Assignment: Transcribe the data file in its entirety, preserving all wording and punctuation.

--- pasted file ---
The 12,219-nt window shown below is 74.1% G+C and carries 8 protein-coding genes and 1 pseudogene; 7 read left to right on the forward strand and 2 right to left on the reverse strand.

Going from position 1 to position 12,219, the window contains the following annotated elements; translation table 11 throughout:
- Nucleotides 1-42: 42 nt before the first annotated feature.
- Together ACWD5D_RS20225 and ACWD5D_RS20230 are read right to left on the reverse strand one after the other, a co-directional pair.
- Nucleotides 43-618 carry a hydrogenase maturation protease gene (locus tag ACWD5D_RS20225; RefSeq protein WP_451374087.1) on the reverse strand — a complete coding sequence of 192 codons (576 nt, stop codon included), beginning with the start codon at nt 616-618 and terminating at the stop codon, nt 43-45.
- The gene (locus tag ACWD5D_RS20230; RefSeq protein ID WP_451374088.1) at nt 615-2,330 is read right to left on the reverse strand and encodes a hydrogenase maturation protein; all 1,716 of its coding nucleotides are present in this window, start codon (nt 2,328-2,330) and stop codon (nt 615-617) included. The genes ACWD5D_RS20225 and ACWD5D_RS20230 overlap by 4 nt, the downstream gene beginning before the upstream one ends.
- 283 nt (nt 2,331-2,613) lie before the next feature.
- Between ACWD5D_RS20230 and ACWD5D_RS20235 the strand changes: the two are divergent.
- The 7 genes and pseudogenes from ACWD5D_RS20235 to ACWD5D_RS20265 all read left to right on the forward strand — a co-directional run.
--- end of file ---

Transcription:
The 12,219-nt window shown below is 74.1% G+C and carries 8 protein-coding genes and 1 pseudogene; 7 read left to right on the forward strand and 2 right to left on the reverse strand.

Going from position 1 to position 12,219, the window contains the following annotated elements; translation table 11 throughout:
- Nucleotides 1-42: 42 nt before the first annotated feature.
- Together ACWD5D_RS20225 and ACWD5D_RS20230 are read right to left on the reverse strand one after the other, a co-directional pair.
- Nucleotides 43-618 carry a hydrogenase maturation protease gene (locus tag ACWD5D_RS20225; RefSeq protein WP_451374087.1) on the reverse strand — a complete coding sequence of 192 codons (576 nt, stop codon included), beginning with the start codon at nt 616-618 and terminating at the stop codon, nt 43-45.
- The gene (locus tag ACWD5D_RS20230; RefSeq protein ID WP_451374088.1) at nt 615-2,330 is read right to left on the reverse strand and encodes a hydrogenase maturation protein; all 1,716 of its coding nucleotides are present in this window, start codon (nt 2,328-2,330) and stop codon (nt 615-617) included. The genes ACWD5D_RS20225 and ACWD5D_RS20230 overlap by 4 nt, the downstream gene beginning before the upstream one ends.
- 283 nt (nt 2,331-2,613) lie before the next feature.
- Between ACWD5D_RS20230 and ACWD5D_RS20235 the strand changes: the two are divergent.
- The 7 genes and pseudogenes from ACWD5D_RS20235 to ACWD5D_RS20265 all read left to right on the forward strand — a co-directional run.